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After Three Strikes

In L.A. County, one judge decides whom a new law lets out of prison.

The question is not whether Carlos Lopez has committed serious crimes. There’s no doubt about that. In his 48 years, the shaven-headed, heftily mustached Lopez has dealt drugs, hurt people, and killed a man. The question confronting Los Angeles County Superior Court Judge William C. Ryan is not whether he’s guilty, but whether he should be set free.

Early on a winter afternoon, Lopez, dressed in prison blues, is sitting in a seventh-floor courtroom in downtown Los Angeles, staring up at Ryan. Lopez is serving a life sentence thanks to California’s Three Strikes law, which mandated 25 years to life for repeat felons, even if the third offense was as picayune as shoplifting. Voters passed that law in 1994, at the height of anti-crime fervor. Sobered by accounts of small-time criminals getting locked up for life and by the cost of the state’s overflowing prisons, voters in 2012 passed Proposition 36, which declared that only a serious or violent crime could be counted as a third strike. This meant that more than 3,000 three-strikers were suddenly eligible to ask a court to reduce their sentences.

Los Angeles County is home to more than a thousand of these inmates. Ryan, a beefy, droopy-eyed man in his 60s, is the gatekeeper who determines the fate of each one of them. It’s his job to review all of their cases, decide who is suitable to be resentenced, and then do the resentencing.

Originally from Rochester, New York, Ryan used to be a manager for a national auto-parts chain. In his 30s, sick of the cold and the snow, he lit out for Los Angeles, where he earned a degree from Southwestern Law School in 1986. After several years as a litigator for a large private firm, he won a judge’s seat in 1994. Ryan spent time in courthouses all over L.A. County before accepting a post as director of the county’s Criminal Division’s Writs Center, which handles post-­conviction appeals. The Proposition 36 cases were added to his portfolio largely because of his reputation as a balanced jurist — a nonjudgmental judge. He voted for both Three Strikes and Proposition 36.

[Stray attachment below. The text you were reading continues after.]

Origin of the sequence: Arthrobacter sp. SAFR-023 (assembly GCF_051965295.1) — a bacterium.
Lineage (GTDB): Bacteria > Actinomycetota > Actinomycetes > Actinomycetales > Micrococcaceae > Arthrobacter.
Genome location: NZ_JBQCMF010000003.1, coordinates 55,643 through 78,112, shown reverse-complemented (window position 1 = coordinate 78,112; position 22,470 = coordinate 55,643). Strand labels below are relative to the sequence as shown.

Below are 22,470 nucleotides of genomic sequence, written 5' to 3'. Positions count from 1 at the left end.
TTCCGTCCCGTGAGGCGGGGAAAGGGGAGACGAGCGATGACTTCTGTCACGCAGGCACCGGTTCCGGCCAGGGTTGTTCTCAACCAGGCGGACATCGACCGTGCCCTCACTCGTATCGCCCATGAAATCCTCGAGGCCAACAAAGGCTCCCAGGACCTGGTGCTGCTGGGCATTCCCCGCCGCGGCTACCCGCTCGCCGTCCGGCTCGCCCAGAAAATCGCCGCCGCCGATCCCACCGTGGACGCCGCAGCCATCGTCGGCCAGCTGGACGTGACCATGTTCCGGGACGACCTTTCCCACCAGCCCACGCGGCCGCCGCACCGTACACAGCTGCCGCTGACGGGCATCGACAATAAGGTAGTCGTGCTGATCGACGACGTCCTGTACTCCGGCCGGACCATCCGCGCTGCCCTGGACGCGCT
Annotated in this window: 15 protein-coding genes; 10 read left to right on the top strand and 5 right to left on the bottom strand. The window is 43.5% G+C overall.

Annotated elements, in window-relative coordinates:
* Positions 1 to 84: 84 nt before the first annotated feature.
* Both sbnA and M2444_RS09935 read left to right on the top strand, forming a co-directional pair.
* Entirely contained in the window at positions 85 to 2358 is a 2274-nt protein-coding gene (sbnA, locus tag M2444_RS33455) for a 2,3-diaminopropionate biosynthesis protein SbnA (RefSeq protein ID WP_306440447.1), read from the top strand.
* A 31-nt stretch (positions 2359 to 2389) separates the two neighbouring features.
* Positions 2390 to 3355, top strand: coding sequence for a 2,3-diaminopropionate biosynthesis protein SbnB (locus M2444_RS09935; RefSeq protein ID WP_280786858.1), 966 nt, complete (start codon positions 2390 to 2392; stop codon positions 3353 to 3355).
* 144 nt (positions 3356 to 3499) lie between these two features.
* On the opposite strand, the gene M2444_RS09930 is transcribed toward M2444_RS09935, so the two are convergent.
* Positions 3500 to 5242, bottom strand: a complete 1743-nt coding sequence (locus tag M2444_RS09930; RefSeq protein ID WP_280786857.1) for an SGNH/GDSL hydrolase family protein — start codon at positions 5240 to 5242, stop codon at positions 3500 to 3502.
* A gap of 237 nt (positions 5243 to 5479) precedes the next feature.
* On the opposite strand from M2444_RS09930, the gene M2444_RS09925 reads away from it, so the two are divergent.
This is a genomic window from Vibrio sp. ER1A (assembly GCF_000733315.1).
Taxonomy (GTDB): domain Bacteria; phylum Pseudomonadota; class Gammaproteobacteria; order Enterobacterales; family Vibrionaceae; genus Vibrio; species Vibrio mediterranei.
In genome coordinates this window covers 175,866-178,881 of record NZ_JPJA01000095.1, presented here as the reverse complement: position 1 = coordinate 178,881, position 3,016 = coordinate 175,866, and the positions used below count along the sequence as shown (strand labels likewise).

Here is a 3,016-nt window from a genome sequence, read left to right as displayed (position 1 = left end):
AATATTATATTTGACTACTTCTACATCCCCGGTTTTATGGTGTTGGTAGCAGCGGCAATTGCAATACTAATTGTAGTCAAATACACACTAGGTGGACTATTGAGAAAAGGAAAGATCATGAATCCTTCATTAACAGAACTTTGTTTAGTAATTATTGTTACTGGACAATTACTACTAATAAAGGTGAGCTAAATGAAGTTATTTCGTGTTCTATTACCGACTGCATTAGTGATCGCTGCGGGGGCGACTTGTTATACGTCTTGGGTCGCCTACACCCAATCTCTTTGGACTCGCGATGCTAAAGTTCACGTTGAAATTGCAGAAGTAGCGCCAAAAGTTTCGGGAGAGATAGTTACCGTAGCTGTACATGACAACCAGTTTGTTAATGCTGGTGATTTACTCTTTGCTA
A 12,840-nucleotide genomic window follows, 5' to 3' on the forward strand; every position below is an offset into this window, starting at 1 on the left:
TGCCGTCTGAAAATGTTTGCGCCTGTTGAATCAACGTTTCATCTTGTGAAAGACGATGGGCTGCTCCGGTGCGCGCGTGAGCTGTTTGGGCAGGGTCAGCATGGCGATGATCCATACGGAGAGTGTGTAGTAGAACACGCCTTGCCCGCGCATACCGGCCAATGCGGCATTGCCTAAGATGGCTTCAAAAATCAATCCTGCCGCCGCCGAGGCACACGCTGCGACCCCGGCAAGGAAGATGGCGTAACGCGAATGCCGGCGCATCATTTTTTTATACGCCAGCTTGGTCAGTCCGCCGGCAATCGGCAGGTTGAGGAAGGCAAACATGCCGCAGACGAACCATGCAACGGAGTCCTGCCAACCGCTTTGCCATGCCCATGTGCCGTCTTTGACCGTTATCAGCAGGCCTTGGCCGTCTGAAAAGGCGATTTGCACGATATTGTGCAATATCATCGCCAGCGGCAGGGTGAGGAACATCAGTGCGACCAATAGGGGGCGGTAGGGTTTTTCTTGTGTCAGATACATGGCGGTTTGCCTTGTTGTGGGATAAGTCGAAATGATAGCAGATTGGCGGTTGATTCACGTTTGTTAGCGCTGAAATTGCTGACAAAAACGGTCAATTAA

These days, he works out of chambers next to the courtroom, with a handsome view of downtown. It’s decorated with lithographs of George Washington and Abraham Lincoln and a photograph of Winston Churchill. The first Prop 36 petition arrived the day before the measure had even passed. “They came in like a hurricane,” says Ryan. “There were just mountains of files in the clerk’s office. I was taking anything that came in.”

Lopez’s case is about the 560th Ryan has presided over in the past three years. The first couple hundred, he says, were easy calls, involving inmates so old or enfeebled or otherwise unthreatening that the district attorney didn’t oppose their resentencing. But now Ryan is into the tougher cases, offenders like Lopez whom the DA is fighting to keep behind bars.

Lopez’s criminal history fills a folder 2 inches thick. As a member of the Florencia 13 gang who was known variously as Spanky, Spider, or Zorro, Lopez racked up a string of arrests starting in high school. Then in 1986 he shot a man in the leg. Strike one. The next year, Lopez got in a squabble with another guy over a $10 bag of marijuana and shot him dead. Strike two. His third strike, though, was more Brooklyn Nine-Nine than The Wire. Early one morning in 1997, while out on parole, Lopez and another man broke into a Ford Econoline van, aiming to steal a gardener’s lawn mowers and leaf blowers. When the cops rolled up, as the district attorney’s report put it, Lopez and his confederate “abandoned the van, discarding gardening tools as they fled in different directions.”